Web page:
• ed.dixon on June 28, 2012, 13:21 GMT

    Huh? Why aren't Australia basing themselves on the Australian cricket team that was pretty well unbeatable for 15 years or so? Or is this Australia tacitly admitting that actually they were just pretty lucky to have 4 or 5 of the best players in history turning up at the same time and that the coach, as Warne so memorably put it 'is just a bus for getting you to the matches'.

  • KiwiRocker- on June 28, 2012, 10:36 GMT

    This is laughable stuff! Finally, I got an oppertunity to comment about something New Zealand related. While, I admire the persistent dominance of All blacks for more than a century but it does not help when you actually do not win when it matters! England won the rugby world cup in 2003 despite being an average team as they believed in winning ugly. All Blacks have only won world cup twice and choked at many important occasions...There are some ridiculous comments being made around here by Indian fans who have no clue what All Blacks are and so on..All Black have been dominant because each New Zealand player takes a huge pride when they wear the black Jersey..Indian cricketers can never match that. India's most ove rated player of All time Tendulya only plays and cares for records..What exactly has he won? Pat Howard will be best advised to look at model of Steve Waugh's era Australian team as they are dominant and had a mental edge over opponents!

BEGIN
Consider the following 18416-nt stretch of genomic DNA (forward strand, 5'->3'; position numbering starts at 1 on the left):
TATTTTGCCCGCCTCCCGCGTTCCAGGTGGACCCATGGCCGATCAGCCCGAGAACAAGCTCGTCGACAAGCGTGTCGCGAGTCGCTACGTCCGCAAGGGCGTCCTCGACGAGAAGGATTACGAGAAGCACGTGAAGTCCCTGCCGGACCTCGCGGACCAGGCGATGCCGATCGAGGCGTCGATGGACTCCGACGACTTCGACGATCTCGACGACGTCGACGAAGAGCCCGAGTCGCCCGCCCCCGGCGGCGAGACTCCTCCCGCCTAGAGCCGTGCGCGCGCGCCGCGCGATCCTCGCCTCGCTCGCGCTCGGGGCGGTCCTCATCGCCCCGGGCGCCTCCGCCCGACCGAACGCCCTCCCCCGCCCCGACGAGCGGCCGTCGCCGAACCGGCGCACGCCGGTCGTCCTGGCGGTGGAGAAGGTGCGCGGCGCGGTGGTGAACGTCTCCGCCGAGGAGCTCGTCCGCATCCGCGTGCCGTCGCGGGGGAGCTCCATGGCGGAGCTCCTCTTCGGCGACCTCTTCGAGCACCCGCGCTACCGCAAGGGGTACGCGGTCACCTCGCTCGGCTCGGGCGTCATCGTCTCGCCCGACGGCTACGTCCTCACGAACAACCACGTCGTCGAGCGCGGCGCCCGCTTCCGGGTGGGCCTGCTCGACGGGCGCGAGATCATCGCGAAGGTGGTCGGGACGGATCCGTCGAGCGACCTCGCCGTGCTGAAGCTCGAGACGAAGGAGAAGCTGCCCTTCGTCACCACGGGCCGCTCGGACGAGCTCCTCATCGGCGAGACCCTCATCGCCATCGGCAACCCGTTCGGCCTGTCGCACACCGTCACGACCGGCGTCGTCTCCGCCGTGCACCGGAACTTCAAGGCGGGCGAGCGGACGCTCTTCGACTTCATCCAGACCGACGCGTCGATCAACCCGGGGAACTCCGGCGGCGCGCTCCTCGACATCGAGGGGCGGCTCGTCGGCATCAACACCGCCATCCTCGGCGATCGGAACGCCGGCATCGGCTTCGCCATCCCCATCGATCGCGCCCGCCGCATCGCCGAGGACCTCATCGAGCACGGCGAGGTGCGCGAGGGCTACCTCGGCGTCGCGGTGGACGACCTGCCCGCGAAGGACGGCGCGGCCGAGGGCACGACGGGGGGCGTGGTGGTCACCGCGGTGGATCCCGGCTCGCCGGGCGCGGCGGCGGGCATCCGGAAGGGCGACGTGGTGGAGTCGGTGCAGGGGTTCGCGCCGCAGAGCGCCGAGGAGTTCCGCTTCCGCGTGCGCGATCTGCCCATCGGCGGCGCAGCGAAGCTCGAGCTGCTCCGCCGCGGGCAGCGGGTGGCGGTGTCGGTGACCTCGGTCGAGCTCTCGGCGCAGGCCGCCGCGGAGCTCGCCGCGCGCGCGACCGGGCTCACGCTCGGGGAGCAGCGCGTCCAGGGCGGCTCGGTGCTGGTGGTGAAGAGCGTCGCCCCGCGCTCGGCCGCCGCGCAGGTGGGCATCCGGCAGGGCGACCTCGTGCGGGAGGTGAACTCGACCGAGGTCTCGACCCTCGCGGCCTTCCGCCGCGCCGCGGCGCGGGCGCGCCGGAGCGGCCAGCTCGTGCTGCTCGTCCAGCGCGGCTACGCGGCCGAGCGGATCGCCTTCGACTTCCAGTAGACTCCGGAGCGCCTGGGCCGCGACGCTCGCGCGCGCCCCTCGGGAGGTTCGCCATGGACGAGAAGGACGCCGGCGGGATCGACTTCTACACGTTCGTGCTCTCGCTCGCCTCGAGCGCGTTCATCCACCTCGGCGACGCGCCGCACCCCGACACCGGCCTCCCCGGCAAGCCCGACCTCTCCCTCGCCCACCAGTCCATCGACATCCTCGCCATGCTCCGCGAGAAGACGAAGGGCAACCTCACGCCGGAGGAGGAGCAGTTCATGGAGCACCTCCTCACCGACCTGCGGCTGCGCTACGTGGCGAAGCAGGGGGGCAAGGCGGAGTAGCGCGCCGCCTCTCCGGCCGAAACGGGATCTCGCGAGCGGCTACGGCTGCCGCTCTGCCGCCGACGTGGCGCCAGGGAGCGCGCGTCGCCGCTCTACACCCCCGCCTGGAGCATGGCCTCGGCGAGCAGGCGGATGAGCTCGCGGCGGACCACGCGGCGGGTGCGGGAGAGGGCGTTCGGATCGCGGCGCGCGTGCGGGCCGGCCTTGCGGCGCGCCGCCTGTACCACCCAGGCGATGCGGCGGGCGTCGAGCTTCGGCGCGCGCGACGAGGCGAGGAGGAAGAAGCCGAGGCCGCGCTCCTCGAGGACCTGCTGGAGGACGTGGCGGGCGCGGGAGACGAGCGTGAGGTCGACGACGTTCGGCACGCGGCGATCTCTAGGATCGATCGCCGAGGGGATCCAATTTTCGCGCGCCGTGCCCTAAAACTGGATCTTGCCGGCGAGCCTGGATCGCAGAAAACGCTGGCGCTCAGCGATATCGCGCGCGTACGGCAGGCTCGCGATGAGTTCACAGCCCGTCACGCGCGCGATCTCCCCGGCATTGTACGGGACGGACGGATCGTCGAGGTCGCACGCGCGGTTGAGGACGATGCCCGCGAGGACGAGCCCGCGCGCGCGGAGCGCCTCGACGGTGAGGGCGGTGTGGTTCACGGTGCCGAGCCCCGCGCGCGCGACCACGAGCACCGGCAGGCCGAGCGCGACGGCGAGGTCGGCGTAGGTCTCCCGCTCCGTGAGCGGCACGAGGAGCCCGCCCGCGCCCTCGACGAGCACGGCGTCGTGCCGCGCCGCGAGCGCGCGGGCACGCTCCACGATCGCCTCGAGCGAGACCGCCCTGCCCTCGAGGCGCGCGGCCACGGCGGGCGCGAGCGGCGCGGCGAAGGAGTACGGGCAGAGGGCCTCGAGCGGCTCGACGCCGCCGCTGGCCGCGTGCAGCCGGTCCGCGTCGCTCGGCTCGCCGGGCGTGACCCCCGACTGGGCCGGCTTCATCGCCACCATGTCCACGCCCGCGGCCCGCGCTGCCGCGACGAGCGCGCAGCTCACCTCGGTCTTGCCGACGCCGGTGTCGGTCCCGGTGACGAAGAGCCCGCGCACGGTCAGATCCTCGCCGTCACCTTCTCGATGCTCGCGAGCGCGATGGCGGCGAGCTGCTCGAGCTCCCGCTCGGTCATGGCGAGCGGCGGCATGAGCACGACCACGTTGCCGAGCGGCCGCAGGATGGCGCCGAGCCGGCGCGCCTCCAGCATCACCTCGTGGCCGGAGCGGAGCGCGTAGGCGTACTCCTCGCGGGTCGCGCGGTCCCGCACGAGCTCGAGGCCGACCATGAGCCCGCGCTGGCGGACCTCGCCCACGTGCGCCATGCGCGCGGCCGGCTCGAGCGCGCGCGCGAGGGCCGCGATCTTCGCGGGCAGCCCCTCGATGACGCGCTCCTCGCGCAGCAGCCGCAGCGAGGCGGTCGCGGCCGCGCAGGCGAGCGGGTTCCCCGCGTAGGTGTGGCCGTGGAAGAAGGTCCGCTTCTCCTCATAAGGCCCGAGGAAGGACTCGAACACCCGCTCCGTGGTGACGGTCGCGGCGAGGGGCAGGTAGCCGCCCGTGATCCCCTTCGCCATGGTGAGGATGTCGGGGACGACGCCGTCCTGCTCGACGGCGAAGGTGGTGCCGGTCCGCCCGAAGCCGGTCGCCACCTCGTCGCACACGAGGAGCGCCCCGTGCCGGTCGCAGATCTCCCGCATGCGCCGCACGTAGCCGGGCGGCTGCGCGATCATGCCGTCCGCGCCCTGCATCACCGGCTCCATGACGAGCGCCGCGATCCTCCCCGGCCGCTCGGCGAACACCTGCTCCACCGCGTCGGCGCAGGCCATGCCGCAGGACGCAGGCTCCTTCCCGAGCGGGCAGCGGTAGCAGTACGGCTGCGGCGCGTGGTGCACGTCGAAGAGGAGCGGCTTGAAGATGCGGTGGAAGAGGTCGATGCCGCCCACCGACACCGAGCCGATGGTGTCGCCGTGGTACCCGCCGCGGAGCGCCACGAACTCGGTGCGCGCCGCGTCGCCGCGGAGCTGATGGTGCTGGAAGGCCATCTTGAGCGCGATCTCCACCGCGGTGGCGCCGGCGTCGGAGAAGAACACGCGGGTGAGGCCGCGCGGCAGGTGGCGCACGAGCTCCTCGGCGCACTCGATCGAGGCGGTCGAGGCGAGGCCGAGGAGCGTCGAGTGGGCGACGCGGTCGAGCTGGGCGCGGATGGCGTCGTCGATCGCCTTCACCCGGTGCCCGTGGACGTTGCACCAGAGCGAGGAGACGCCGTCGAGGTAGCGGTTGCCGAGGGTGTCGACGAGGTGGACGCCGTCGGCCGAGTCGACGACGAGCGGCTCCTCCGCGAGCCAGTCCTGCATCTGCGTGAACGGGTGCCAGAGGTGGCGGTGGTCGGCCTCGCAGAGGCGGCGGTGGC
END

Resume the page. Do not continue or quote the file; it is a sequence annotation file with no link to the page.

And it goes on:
• BoundaryCrtitic on June 28, 2012, 9:55 GMT

    One thing i would like to point out. The World Cup of rugby was an after thought, prior to 1987 there was no world cup, it was based around tours. The All Blacks dominance was well established prior to that. Yes, the All Blacks have got a habit of losing the one off games at the pointy end of one competition every four years. But, in the last 50 years only England, Australia, South Africa and France have beaten the All Blacks. 1953 was the last time Wales have beaten New Zealand and no other national team have. If that is not a dominant record, I don't know what is. So I can understand why people maybe looking at how to emulate this.

  • cricketcritic on June 28, 2012, 9:44 GMT

    I'm not convinced CA needs to do this, but NZ have been extraordinarily successful in rugby. They've won the WC twice, made the finals every other WC and ranked no. 1 consistently from year to year. Contrary to popular belief they also have fewer playing numbers than countries like France and England - so not a bad example to follow if you must